Student group notes #3: getting good speakers
This is the third post in a series on lessons I learned while starting a student group almost from scratch.
If there’s one thing that I’m proud of about my tenure running HEA, it’s our programming. Last year we had over 10 speakers come to give talks to HEA, including Peter Singer, Jaan Tallinn, and many other extremely popular and busy people. We also raised thousands of dollars to cover honoraria from these speakers. How?
The trick is to be well-connected like me and John so that you know a diverse pool of famous people and deep-pocketed university organizations to lean on for favors. If you don’t have such a pool already, get out there and network!
…just kidding. I didn’t actually know most of our speakers before I invited them to speak. I just sent them a cold email asking if they wanted to give a talk for HEA (sometimes with an introduction from a friend or our excellent faculty adviser, Nir). We got a lot of silence–my archives are littered with the corpses of unanswered invitations–but we also got a lot of responses, and our awesome lineup of speakers was definitely worth the additional messages cast into the void.
I also have an important sub-tip here. For emailing potential speakers–and also for life in general–I found Boomerang1 to be totally indispensable. I set any sent emails to return to my inbox in a week if the recipient didn’t respond, and often if I sent them a second follow-up email I’d get a response after that. In fact, Boomerang is practically a requirement to communicate with some professors, who I suspect just have a policy of never responding to email the first time it’s sent… Again–if you rely on email to make important things happen and you don’t have Boomerang, start using Boomerang NOW.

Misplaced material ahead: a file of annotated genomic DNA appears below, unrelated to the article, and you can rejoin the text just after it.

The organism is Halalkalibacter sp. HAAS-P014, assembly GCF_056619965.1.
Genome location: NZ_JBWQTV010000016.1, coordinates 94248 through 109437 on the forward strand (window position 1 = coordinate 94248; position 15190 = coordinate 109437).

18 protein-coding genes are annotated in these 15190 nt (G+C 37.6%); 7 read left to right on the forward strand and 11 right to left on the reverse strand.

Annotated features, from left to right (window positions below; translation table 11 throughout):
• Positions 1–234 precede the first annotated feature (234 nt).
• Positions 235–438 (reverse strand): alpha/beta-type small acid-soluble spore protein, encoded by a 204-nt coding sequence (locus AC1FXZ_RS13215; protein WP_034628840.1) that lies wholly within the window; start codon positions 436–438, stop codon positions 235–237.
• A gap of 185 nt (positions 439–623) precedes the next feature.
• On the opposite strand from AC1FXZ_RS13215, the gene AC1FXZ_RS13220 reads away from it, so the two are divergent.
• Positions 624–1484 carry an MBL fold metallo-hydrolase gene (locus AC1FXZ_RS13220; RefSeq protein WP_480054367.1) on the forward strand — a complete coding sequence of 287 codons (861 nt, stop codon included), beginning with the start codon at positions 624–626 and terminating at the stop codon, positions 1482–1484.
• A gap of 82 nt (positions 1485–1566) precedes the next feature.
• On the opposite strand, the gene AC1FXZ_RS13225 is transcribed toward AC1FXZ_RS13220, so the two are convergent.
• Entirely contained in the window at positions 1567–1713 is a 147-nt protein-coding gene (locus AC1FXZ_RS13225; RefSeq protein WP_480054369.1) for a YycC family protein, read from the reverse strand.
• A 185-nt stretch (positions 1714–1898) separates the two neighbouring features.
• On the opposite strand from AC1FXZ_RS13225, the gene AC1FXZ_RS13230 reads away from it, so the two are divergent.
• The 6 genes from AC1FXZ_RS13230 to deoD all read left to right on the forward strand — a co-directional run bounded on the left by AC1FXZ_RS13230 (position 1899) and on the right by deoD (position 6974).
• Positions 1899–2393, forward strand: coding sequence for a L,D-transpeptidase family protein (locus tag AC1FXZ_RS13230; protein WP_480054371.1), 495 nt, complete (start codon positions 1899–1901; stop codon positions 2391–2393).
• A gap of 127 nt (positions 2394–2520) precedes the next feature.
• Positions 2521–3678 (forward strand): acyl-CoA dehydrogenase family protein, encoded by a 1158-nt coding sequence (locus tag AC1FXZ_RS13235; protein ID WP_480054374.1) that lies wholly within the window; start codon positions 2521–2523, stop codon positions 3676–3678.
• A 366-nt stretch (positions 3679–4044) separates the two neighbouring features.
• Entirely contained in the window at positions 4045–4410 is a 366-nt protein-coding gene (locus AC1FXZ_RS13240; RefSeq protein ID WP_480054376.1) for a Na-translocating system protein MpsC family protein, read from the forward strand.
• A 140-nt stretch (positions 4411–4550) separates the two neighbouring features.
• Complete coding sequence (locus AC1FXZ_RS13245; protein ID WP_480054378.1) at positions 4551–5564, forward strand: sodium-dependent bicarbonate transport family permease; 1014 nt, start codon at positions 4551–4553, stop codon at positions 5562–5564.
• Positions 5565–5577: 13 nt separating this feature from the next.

Psychologically, I often found it demoralizing to send cold emails, since each one individually had a fairly low chance of turning into a talk further down the road–it often felt like most of my work was wasted (although our response rate was a lot higher than I thought it would be). I tried to fight this by valuing effort instead of results–I would phrase my goals in terms of “high-quality emails sent” instead of “responses received” or “talks scheduled.”
Overall, something like 20% of people we cold-emailed ended up giving a talk at HEA. I can’t promise that this will translate to student groups at other schools–we certainly benefited from the Harvard brand–but even if we had gotten a much lower response rate, we could have sent more emails or started asking less-busy people. The credibility and attention that we got from having such a great lineup was a huge boost when we were recruiting new members, so I’m really glad we did it.
Cold-email awesome people! It works!